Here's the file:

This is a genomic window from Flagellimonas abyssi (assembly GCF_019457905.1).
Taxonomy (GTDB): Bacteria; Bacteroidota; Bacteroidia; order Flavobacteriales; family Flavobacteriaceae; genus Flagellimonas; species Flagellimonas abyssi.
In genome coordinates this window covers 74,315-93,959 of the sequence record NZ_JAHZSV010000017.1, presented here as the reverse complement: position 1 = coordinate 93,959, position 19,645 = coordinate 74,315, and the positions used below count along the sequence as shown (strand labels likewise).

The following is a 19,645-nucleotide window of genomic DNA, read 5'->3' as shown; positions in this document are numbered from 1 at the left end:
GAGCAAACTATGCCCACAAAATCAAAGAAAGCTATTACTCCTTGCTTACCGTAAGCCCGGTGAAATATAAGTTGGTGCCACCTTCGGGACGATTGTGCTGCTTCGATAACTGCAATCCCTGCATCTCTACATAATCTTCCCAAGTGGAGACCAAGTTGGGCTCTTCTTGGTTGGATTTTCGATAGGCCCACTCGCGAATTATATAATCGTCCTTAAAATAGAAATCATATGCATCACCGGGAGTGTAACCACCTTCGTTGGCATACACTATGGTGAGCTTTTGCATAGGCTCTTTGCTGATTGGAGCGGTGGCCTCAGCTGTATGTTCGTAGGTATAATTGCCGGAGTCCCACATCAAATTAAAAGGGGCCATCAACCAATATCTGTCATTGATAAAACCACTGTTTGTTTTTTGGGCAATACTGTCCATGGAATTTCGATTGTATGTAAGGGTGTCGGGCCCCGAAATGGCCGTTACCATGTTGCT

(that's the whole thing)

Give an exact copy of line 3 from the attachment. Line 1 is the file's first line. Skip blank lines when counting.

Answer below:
In genome coordinates this window covers 74,315-93,959 of the sequence record NZ_JAHZSV010000017.1, presented here as the reverse complement: position 1 = coordinate 93,959, position 19,645 = coordinate 74,315, and the positions used below count along the sequence as shown (strand labels likewise).